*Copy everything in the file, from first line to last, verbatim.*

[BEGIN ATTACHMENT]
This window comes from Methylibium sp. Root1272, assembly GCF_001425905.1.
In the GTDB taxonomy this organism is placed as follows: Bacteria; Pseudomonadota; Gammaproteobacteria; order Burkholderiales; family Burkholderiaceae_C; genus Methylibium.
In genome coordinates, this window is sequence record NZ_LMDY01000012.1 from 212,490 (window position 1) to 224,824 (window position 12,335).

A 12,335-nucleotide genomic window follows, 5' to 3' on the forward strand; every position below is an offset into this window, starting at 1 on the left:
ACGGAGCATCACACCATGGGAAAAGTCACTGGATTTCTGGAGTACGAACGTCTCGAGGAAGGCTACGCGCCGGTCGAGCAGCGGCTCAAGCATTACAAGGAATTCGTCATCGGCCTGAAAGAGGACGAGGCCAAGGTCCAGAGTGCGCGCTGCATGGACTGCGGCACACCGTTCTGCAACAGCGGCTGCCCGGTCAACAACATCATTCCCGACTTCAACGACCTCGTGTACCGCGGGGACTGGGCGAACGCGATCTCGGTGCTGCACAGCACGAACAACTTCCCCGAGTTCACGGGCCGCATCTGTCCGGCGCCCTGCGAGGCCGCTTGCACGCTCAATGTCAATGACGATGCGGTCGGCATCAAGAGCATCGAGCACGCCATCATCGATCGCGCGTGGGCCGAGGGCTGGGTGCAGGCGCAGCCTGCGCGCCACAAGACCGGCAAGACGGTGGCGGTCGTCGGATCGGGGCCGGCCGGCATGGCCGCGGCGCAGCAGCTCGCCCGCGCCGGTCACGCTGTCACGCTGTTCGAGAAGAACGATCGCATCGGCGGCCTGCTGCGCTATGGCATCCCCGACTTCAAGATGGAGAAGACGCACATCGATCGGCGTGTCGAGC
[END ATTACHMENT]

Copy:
This window comes from Methylibium sp. Root1272, assembly GCF_001425905.1.
In the GTDB taxonomy this organism is placed as follows: Bacteria; Pseudomonadota; Gammaproteobacteria; order Burkholderiales; family Burkholderiaceae_C; genus Methylibium.
In genome coordinates, this window is sequence record NZ_LMDY01000012.1 from 212,490 (window position 1) to 224,824 (window position 12,335).

A 12,335-nucleotide genomic window follows, 5' to 3' on the forward strand; every position below is an offset into this window, starting at 1 on the left:
ACGGAGCATCACACCATGGGAAAAGTCACTGGATTTCTGGAGTACGAACGTCTCGAGGAAGGCTACGCGCCGGTCGAGCAGCGGCTCAAGCATTACAAGGAATTCGTCATCGGCCTGAAAGAGGACGAGGCCAAGGTCCAGAGTGCGCGCTGCATGGACTGCGGCACACCGTTCTGCAACAGCGGCTGCCCGGTCAACAACATCATTCCCGACTTCAACGACCTCGTGTACCGCGGGGACTGGGCGAACGCGATCTCGGTGCTGCACAGCACGAACAACTTCCCCGAGTTCACGGGCCGCATCTGTCCGGCGCCCTGCGAGGCCGCTTGCACGCTCAATGTCAATGACGATGCGGTCGGCATCAAGAGCATCGAGCACGCCATCATCGATCGCGCGTGGGCCGAGGGCTGGGTGCAGGCGCAGCCTGCGCGCCACAAGACCGGCAAGACGGTGGCGGTCGTCGGATCGGGGCCGGCCGGCATGGCCGCGGCGCAGCAGCTCGCCCGCGCCGGTCACGCTGTCACGCTGTTCGAGAAGAACGATCGCATCGGCGGCCTGCTGCGCTATGGCATCCCCGACTTCAAGATGGAGAAGACGCACATCGATCGGCGTGTCGAGC